The next great place to prepare food is in the great outdoors.
by Jesse Darland
While the back deck or patio has long been home to the occasional charcoal smoker or gas grill, things are changing for many homeowners.
For an increasing number of U.S. grill owners, a complete outdoor kitchen – complete with food prep areas, storage and multiple sources of heat – is becoming a must-have.
According to the Hearth Patio and Barbecue Association, 10 percent of those with a grill have an outdoor kitchen. Of these outdoor kitchen owners, 35 percent are likely to upgrade in the next three years.
“Right now, the trends are really being driven by the food itself,” says Russ Faulk, chief designer and head of product for Kalamazoo Outdoor Gourmet, a Chicago-based maker of luxury outdoor grilling equipment. As homeowners become more adventuresome in their outdoor cooking, “they’re looking for specialized products that offer true artisan or professional performance,” Faulk says. He points to a new product from his company called the “Gaucho Grill” that allows for cooking over a live wood fire.
The increasing variety extends to the types of meals as well. “For example, outdoor breakfast is definitely something that is becoming more common, or an outdoor brunch more specifically,” says Isaac Juarez of outdoor kitchen equipment manufacturer Cal Flame.
The sheer number of outdoor-ready appliances can be overwhelming. In addition to refrigerators and prep and wash sinks (which can include garbage disposals), the outdoor kitchen can be equipped with grills, ovens, warming drawers and built-in coolers for beverages.
“They’re no longer an after-thought. Homeowners and designers are taking a more thoughtful approach, and this isn’t exclusive to the upscale market,” Faulk says.
Dale Seiden, co-founder of California manufacturer Alfresco Open Air Culinary Systems, explains some of the wide variety of specialized equipment on the market.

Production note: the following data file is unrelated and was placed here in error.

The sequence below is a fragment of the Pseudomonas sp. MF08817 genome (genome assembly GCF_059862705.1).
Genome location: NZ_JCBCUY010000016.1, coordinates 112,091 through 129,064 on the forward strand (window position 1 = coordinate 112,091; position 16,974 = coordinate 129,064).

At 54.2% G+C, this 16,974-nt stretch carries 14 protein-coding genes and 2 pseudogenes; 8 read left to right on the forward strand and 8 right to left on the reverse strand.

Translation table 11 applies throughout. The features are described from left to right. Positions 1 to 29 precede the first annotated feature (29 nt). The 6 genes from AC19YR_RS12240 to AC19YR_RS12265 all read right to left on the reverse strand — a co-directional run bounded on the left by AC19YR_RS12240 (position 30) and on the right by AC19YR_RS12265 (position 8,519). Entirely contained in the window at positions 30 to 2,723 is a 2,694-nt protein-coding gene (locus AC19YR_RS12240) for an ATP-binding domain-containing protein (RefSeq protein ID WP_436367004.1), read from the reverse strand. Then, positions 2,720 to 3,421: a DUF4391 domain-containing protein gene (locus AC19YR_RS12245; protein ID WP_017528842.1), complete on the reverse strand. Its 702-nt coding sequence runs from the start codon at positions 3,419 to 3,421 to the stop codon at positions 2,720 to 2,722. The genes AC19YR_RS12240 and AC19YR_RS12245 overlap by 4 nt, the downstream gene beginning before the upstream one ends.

“Some of the ancillary cooking systems that are becoming popular, in addition to the grill, are side burners, pizza ovens, high power burners, teppanyaki griddles, wok cookers, smokers, Kamado cookers, food warming and holding drawers,” he says.
Installing one of these full-featured kitchens in the backyard means a commitment to outdoor entertaining. If you install it, you’ll want to use it. “It’s certainly more relaxing than going to a restaurant despite the work involved and sometimes even more affordable for many families and groups of friends,” Juarez says.
And if you think an outdoor kitchen means a mass of stone and masonry, styles have changed. While you can still get something that’s wrapped in hardscaping, many manufacturers and installers have embraced a more modern aesthetic that’s full of stainless steel surfaces and smooth, clean lines.
“There are many advantages to open air cooking such as the elimination of smells that can spread through an entire home especially,” Seiden says. “Most importantly, the outdoor kitchen is simple to clean and maintain.”
There are other benefits, too. “Simply put, people just love being outside and they especially enjoy having meals outside. The outdoor kitchen is the best and most convenient way to make that happen at home,” Faulk says.
Juarez says you don’t need much to install an outdoor cooking area on your patio or other outdoor area. “The ideal small outdoor kitchen need not break the budget,” he says. “Even an outdoor grill or BBQ cart can stand in for an actual outdoor kitchen, provided you simply put some seats and a table nearby.” This might even be the better option for many outdoor kitchens if people like relocating to a spacious backyard from time to time. The important thing is to have an area for food preparation.
If you’re looking to install something more permanent, you can get away with as little as 8 feet of space. The must-haves remain the same as what you’d need for an indoor kitchen – “a grill for cooking, a sink for washing your hands and utensils, plenty of refrigeration to support one meal, storage space for essentials and as much countertop space as you can fit,” Faulk says. If you opt for something with storage cabinets, make sure they seal when closed. Properly sealed storage areas are important to maintaining the freshness of what’s inside.
If you aim to go a little bigger, Seiden suggests including everything above and adding some side burners and a beverage storage area. Your kitchen can benefit from adding more refrigeration, storage and countertop space – or even additional cooking appliances like pizza ovens or smokers. You also could add a Kamado cooker (those ceramic, egg-shaped grills and smokers that are increasingly popular).
For the ultimate outdoor kitchen, you can really go all-out. Manufacturers can supply outdoor-ready pizza ovens, ice makers and warming drawer. Why not? “A bar and serving area with keggerator,” Seiden says.
No matter what, the important thing is to make sure that you know what you want and find the best choice for your budget and lifestyle. “Big or small, always focus on the quality, performance and versatility of each product to ensure the most enjoyment,” Faulk says.